We have also embarked on an extensive infrastructural development programme to enhance the effective implementation of our development initiatives in the other sectors particularly agriculture and health. In addition to the development of a comprehensive National Health Policy, we have refurbished, built and equipped several hospitals, clinics and related facilities throughout the country to improve access to health care by the great majority of our people.

Mr Ambassador,

I have gone to such great length in calling attention to some of the development and related initiatives that we have undertaken since the end of the war, to illustrate that we are focused and systematic in our approach to the solution of our nation's problems. Like you, I fully appreciate that in spite of these efforts, a lot more remains to be done. Therefore, we are encouraged to be more steadfast by those who are justifiably critical of our record of achievements in certain areas. But all too often, criticism is made without due appreciation of the complexity of the problems that we face and the severe constraints within which we have to operate. We welcome criticism provided it is enlightened, constructive, sincere and not motivated by vengeance or spite or indeed borne out of ignorance. Otherwise it becomes difficult for Government to convince or help donor partners to help us regain our capacity to be self-reliant.

Mr Ambassador,

I appreciate your pertinent observations about the promise held out by the effective implementation of the decentralization programme as well as our record in promoting press freedom. I have also noted your offer to assist us in achieving our objectives in these areas and in the fight against HIV/AIDS and lassa fever. In particular, your offer to assist the Sierra Leone print and broadcast media to attain and maintain high professional standards is highly welcome, because we recognize the pivotal role that a free media can and must play in our efforts to develop sustainable democracy in our country.

The determination of your Government to continue to assist diamond-producing communities to enable them realize the full benefits of their efforts is laudable. We, on our part, are committed to collaborating with your Government in the fight against such inhuman practices as Trafficking in Persons and Terrorism. Please be assured that we shall enact into law, legislation to combat Trafficking in Persons forthwith and this law will be enforced vigorously.

Mr Ambassador,

We look forward to the expansion of American investment in Sierra Leone during your tenure and beyond. This is why we are committed to the creation of a conducive investment climate as reflected in the development of an investment code for Sierra Leone which has just been enacted into law. We are also determined to take full advantage of the opportunities for our export to the United States of America that are provided by the African Growth And Opportunities Act (AGOA). In this regard, we believe that the rehabilitation of cocoa and coffee plantations which became overgrown during the war years can lead to an effective and early utilization by our farmers of export opportunities offered by this legislation. We hope that we can obtain the necessary support for the immediate rehabilitation of these plantations.

Mr Ambassador,

I cannot end this statement without making recourse to history which clearly shows that there are long-standing relationships between the United States and Sierra Leone. When our African/American compatriots came back to Africa a few centuries ago, they chose, inter alia, Sierra Leone and Liberia as their haven. These early pioneers have left indelible marks in the early development of Sierra Leone especially the Freetown area. It is interesting to note that American missionaries were responsible for the establishment of one of the first churches in Freetown and their congregation was mainly from the Temne ethnic group. The aftermath of the American war of Independence brought to our shores Nova Scotians and Maroons who contributed in no small measure to the early development of our capital city, Freetown. The epic of the Amistad, so glowingly captured in film, the Gulas of southern United States, to name but a few, celebrate the flames of freedom and culture of our people and the long traditions of US justice of which our two countries deserve to be proud. Perhaps it is in this spirit that you have suggested that we work together to raise the status of Bunce Island into a recognised international heritage site. We welcome your suggestion and commit ourselves to the development of this important cultural and historical landmark.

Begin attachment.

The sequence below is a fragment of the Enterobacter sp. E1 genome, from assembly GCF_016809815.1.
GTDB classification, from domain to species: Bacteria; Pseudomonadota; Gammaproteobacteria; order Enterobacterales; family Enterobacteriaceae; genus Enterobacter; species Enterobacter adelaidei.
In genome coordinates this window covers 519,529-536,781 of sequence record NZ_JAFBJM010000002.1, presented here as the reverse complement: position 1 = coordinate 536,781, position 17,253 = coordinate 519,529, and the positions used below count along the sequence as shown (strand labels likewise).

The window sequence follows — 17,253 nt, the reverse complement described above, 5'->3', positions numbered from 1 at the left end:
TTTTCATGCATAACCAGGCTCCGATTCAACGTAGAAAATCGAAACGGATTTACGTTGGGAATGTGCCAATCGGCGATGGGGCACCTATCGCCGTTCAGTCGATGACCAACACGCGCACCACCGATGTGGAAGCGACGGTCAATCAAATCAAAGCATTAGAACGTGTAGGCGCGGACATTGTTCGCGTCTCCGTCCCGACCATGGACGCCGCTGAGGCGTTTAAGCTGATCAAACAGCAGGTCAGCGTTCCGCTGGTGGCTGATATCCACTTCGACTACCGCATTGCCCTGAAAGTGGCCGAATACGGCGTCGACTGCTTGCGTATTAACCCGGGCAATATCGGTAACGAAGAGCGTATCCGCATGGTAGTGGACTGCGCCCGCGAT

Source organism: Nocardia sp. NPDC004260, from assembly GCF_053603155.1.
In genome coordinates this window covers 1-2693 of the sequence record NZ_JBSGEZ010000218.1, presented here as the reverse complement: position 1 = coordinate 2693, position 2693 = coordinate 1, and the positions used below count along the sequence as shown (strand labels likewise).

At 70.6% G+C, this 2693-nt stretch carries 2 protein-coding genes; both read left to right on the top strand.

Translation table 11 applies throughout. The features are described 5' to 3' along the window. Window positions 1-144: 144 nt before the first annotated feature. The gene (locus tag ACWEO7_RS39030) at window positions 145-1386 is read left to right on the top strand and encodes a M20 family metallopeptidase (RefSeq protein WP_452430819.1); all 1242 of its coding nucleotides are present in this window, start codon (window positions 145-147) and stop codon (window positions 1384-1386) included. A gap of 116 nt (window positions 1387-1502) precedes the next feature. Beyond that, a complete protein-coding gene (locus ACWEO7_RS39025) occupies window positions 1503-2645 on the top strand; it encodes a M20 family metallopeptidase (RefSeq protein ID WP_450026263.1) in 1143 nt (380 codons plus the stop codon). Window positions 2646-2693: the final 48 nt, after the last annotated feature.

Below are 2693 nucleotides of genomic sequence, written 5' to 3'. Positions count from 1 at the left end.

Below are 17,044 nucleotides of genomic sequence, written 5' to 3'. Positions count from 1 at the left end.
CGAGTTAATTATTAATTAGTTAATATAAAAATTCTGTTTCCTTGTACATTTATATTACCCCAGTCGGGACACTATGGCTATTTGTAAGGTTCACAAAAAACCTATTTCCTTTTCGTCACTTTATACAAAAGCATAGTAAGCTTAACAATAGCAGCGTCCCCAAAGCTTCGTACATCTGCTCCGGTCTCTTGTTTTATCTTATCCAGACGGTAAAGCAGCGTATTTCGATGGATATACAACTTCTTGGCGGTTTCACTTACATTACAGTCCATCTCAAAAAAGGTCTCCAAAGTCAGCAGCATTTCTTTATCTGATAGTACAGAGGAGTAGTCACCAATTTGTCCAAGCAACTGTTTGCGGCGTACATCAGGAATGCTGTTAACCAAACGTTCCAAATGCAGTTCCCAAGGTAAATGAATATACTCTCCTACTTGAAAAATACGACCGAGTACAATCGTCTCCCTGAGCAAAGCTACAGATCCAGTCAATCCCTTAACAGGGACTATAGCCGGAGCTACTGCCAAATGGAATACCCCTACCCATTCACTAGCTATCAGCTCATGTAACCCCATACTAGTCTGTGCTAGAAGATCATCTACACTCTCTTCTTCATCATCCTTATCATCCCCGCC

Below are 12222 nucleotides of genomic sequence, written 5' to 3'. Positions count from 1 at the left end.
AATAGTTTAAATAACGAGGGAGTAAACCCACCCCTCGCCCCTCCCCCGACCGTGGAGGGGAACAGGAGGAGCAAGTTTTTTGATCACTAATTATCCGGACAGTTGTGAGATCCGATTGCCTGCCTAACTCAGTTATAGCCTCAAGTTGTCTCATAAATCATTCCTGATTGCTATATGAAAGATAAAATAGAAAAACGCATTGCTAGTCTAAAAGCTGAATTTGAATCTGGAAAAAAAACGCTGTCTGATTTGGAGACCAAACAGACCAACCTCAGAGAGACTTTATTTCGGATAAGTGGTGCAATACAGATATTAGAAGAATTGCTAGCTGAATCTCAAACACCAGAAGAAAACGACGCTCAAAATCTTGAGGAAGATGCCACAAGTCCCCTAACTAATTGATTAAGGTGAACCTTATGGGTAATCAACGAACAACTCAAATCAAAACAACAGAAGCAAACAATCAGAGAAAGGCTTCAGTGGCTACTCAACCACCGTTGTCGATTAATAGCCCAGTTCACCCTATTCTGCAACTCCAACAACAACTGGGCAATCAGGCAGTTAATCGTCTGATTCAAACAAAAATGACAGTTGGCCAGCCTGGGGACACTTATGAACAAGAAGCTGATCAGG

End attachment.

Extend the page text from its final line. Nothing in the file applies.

Mr Ambassador,

Immediately after our independence, it was the practice for the US embassy here to consult with our government on matters relating to international cooperation before the annual UN General Assembly. During those consultations, US interests in the international arena were broached and we in turn indicated our particular national interests. In this way, we were able to develop synergies that took cognisance of each other's national interests within the broad spectrum of international relations. It is my intention, Mr Ambassador, that during your tenure, we develop mechanisms to resuscitate this practice especially now that all of us have declared an unrelenting war against terrorism and HIV/AIDS. I am sure it will provide good opportunity for mutual support while at the same time maintaining national perspectives in such fora

Mr Ambassador,

I note, with particular pleasure, and I am sure all Sierra Leoneans join me in this, especially those from Gbinti, that you served as a Peace Corps Volunteer who taught in that part of our country. Your commitment to our educational development has no doubt produced Sierra Leoneans that are today helping the restoration of stability and development in our country. Your country also has the proud distinction of having trained some very eminent Sierra Leoneans that returned to serve this country in various spheres of life. May I mention Dr John Karefa-Smart, our first Foreign Minister, the late Professor Solomon Caulker, Mr Doyle Sumner, and there are many more in this category including if I may say, my own dear late wife. In essence, Mr Ambassador we look forward to the day when the Peace Corps Programme will return to Sierra Leone to further contribute to the noble task of cooperation and excellent human relations which you and many other young Americans started in the 1960s.

I am pleased therefore that you are returning to this land as Ambassador at a time when our country is on its way to recovery from the ten-year conflict that led to so much destruction and pain. I have every reason to expect that your tour of duty will be marked by a higher level of collaboration between our two nations for the advancement of our interests including those that are unique to our respective countries because of our different circumstances.

May I now extend a hearty welcome to you!